There's been a firestorm of activity following Gamespot firing reviewer Jeff Gerstmann for giving the PlayStation 3 and X-Box 360 game Kane & Lynch: Dead Men a less-than-stellar mark of 6.0. The coverage is fair, each site providing its own take on the story, and most mention the matter of ethics in video game journalism. Game journalism, while not fully recognized as a venue of its own yet, still must adhere to to the same guidelines "regular" journalists follow if there is any hope of video game news media reaching the tipping point.

Eidos Games apparently expected a positive review of their title and spent a great deal of money, blanketing Gamespot with page backgrounds and advertisements. When a company such as Eidos releases a game, it's fair game for any reviewer, regardless of favors and ad revenue. It's not as though it was a minor oversight: to expect a positive review from a site as popular as Gamespot communicates a disrespect and misunderstanding Eidos has of video game journalism.

Never mind the fact that Gamespot's shady termination of a reviewer for giving other than what was expected, covertly or otherwise — this matter speaks to a deeper problem. Game journalism has nearly come of age as much as traditional print media has, and many publications are as respectable, often breaking stories before television and print outlets. It's significant when a popular, oft-read representation of video game journalism breaks a basic rule of reporting. It's a major failure to follow by example.

Perhaps Gamespot doesn't see itself as a site responsible for ethical journalism. It could view itself as an analog of mid-'90s video game print; a publication putting entertainment first. How Gamespot sees itself isn't important, though. Despite what Gamespot wants the public to view it as, it's come into being as a somewhat-reputable source. It's the responsibility of Gamespot, or any other Web site in the same situation, to treat their work as something which should be trustworthy and deserving of esteem.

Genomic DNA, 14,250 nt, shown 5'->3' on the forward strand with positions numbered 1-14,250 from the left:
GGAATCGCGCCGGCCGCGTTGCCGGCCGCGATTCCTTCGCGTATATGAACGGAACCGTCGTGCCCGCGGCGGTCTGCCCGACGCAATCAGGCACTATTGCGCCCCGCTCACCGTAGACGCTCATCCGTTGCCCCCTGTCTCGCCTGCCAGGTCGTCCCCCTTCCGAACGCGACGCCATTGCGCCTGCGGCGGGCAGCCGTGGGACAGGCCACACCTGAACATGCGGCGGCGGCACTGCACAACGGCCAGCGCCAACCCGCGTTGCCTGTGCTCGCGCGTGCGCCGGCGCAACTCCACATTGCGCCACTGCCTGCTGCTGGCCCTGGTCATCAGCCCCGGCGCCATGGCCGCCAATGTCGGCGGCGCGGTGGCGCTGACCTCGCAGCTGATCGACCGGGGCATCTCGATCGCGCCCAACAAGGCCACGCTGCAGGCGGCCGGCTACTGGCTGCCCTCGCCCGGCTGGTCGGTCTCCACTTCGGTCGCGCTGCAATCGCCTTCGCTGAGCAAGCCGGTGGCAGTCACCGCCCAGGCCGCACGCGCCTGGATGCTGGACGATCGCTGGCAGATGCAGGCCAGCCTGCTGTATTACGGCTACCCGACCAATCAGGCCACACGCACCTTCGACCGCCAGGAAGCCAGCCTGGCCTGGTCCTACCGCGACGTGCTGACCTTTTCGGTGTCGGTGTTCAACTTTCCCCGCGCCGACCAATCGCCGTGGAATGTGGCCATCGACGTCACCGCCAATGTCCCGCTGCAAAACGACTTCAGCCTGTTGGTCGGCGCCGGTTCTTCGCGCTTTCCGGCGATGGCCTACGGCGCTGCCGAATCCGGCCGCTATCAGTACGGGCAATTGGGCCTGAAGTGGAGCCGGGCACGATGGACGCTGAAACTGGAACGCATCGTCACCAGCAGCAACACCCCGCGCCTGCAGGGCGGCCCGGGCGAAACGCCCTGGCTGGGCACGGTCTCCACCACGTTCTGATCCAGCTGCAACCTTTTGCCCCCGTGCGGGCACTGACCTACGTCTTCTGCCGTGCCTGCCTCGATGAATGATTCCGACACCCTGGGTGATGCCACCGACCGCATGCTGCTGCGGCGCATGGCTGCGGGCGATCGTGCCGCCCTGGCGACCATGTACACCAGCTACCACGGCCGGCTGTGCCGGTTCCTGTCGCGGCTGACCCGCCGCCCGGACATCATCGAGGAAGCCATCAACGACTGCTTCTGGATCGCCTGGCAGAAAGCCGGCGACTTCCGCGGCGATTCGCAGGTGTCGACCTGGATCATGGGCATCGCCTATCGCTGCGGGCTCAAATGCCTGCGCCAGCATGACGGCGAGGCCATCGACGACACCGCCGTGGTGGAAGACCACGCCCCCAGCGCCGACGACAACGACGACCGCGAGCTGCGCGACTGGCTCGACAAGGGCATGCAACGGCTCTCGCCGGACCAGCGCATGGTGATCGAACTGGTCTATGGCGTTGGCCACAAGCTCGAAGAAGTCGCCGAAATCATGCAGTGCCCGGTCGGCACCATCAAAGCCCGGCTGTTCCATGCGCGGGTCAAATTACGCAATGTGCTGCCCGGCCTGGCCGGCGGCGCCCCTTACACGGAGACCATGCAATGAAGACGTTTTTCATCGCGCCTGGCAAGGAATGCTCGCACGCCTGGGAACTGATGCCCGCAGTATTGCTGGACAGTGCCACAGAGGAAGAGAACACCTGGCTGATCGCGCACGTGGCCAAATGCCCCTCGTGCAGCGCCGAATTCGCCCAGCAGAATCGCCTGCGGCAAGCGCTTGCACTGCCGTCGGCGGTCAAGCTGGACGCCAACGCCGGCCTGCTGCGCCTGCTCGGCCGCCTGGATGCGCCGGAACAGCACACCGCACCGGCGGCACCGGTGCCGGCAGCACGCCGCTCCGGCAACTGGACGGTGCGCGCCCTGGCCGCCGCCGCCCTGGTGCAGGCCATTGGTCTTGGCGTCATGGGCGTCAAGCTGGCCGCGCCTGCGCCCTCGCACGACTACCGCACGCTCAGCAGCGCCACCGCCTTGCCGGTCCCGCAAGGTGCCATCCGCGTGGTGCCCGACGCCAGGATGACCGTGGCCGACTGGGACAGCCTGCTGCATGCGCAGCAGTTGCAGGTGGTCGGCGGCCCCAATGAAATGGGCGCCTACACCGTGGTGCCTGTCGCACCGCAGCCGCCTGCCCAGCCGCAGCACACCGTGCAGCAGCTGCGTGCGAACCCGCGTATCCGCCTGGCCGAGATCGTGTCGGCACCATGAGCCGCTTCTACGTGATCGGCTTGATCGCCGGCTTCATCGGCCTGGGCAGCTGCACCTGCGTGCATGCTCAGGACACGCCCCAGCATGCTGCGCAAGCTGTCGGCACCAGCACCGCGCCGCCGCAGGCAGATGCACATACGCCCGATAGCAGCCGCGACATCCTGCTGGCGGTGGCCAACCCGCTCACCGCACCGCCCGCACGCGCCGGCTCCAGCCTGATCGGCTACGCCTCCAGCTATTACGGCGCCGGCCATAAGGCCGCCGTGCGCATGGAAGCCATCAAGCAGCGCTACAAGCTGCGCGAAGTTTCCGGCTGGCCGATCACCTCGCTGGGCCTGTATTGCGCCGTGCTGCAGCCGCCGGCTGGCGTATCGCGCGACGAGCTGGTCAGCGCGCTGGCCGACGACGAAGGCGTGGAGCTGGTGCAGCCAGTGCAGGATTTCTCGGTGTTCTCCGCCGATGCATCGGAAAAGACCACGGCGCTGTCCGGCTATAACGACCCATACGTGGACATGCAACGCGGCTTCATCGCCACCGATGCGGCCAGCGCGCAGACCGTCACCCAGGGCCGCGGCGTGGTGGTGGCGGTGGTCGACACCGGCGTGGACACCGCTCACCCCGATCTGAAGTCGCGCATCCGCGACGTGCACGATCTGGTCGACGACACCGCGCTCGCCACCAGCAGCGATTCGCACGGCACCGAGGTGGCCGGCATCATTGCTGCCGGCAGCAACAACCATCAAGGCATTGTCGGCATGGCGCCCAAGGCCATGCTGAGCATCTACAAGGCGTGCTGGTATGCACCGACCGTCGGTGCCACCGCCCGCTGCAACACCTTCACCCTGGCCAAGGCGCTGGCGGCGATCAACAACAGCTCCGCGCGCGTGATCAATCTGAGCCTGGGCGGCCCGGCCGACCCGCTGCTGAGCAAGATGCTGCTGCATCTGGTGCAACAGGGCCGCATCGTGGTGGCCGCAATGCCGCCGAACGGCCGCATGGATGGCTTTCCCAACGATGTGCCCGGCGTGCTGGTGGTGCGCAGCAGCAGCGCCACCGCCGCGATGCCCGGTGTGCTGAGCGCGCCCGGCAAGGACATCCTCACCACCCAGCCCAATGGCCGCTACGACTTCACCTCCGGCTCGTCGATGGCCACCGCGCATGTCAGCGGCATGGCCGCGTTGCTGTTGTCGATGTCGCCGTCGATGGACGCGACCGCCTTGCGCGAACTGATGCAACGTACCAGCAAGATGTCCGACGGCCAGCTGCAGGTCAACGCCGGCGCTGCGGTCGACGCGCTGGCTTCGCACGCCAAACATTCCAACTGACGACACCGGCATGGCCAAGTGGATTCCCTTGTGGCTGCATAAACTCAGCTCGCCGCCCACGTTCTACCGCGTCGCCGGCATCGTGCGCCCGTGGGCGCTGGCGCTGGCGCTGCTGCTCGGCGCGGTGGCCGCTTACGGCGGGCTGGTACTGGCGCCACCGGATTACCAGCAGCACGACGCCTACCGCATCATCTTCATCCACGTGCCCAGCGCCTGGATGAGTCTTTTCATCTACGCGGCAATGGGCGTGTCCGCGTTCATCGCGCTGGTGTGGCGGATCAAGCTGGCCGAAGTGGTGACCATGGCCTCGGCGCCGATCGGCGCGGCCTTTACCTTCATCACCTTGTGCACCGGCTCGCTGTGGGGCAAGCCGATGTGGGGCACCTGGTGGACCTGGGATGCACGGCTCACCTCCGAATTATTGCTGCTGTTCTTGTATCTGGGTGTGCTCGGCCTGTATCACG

CNet, parent company of Gamespot, issued the standard "no comment" whenever asked about the erstwhile rumor. It's still questionable when CNET lets Gamespot believe firing a reviewer for poor appraisal of a product is fine and then not offer an thorough apology for allowing the discharge to happen under this circumstance.

It's unfortunate when a leader in video game publication, not to mention the owner — also a technology writing icon — errs in this way. It would be unfathomable for a reporter for The New York Times to get fired for doing what Gerstmann did (or didn't do), so why not hold Gamespot to the same echelon, rather than letting it get away as if it were yellow journalism? Unfortunately, this may set back the fledgling video game journalism market. Credibility is low as is, so one can only hope Gamespot or CNet steps up and issues a retraction.

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